There was little new from the FOMC statement, but key passage of from Ben Bernanke is the acknowledgement that “The Committee sees the downside risks to the outlook for the economy and the labor market as having diminished since the fall.” This softens the downside risks the Fed warned about at the last meeting and reflects modestly improved confidence in the economic outlook.
Similarly, the labor assessment was subtly improved. It should be noted that QE3 began last October, so when combined with the moderation in downside risks the statement clearly hints that a tapering could be forthcoming over the next several months. Moreover, the Fed is not troubled by recent low inflation readings, as they partially reflect “transitory influences”.
Ben Bernanke on GDP growth
With respect to the updated Fed forecasts, the central tendency for 2013 real GDP growth was reduced to 2.3-2.6% from 2.3-2.8% previously; but 2014 real GDP growth was lifted to 3.0-3.5% from 2.9-3.4%. More importantly, the Fed reduced its unemployment rate central tendency to 7.2-7.3% from 7.3-7.5% previously—importantly, the key 6.5% unemployment rate threshold has now moved into the lower boundary of the 2014 forecasts, compared to 2015 previously. They also lowered their projections for core inflation to 1.2-1.3% from 1.5-1.6% for year end 2013.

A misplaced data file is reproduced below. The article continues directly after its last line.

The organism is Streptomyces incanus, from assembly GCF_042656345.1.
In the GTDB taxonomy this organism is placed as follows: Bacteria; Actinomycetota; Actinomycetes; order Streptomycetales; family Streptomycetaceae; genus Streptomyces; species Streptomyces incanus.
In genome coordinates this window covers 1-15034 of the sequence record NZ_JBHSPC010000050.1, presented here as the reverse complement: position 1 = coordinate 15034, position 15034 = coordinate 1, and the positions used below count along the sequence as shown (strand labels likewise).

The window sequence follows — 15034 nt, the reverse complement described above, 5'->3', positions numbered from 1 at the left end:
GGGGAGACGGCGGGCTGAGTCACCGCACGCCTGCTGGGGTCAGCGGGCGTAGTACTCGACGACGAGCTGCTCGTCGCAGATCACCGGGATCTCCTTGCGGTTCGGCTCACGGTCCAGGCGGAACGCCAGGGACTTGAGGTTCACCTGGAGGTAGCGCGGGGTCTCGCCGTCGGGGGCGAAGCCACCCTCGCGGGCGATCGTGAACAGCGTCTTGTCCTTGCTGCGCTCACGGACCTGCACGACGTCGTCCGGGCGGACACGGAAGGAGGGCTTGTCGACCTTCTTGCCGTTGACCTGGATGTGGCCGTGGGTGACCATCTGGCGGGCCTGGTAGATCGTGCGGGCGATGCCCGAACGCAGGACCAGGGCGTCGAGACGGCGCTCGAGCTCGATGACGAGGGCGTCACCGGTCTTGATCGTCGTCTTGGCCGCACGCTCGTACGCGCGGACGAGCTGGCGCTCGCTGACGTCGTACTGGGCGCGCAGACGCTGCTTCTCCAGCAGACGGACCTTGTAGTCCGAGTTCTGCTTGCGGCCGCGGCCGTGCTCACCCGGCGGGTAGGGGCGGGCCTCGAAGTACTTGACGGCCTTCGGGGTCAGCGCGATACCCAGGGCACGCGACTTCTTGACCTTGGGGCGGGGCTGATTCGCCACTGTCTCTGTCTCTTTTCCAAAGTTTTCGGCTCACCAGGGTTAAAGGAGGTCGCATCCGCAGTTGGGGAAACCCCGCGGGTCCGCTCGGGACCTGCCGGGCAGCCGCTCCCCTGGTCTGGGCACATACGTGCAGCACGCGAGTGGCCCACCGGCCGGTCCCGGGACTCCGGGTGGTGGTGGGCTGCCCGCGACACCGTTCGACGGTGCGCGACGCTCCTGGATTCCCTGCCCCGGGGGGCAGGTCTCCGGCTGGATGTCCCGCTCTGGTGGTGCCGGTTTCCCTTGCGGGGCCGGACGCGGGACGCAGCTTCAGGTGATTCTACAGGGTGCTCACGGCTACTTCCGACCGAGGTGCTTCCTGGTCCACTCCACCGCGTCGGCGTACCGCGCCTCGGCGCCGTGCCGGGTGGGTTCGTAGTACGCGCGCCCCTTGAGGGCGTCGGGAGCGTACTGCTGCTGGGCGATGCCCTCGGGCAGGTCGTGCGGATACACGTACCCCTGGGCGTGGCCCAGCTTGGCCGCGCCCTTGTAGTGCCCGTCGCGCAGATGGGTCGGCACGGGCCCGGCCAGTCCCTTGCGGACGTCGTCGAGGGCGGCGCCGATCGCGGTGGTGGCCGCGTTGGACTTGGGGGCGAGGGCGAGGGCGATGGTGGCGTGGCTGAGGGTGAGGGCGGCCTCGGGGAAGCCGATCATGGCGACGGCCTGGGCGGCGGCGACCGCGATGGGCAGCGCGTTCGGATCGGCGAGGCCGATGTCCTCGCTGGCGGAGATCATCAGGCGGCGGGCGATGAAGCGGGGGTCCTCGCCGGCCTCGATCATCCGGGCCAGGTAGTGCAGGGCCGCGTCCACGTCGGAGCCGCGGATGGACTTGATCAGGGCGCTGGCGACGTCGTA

Ben Bernanke on the Taper
In his initial comments at the beginning of the post-meeting press conference, Chairman Ben Bernanke suggested that if the economy evolved along the profile highlighted in the Fed’s central tendency forecasts, a moderation of the pace of purchases would be warranted later this year. Additionally, he suggested that the “taper” could end by mid-year 2014. He also stated that if the economy performs more strongly, the pace of the taper could become more aggressive.
Analysts React to Ben Bernanke
Brian Gardner, analyst at KBW states: The Fed made no changes in policy and slightly tweaked the language in its policy statement. The biggest news is that St. Louis Fed President Bullard gave a dovish dissent while the projections for the Fed funds rate were more dovish than in the previous forecast in March.
Joseph LaVorgna, Chief US Economist, Deutsche Bank states: we continue to anticipate the onset of the QE taper at the September FOMC meeting and believe it will be wound-down by year end or very early in 2014.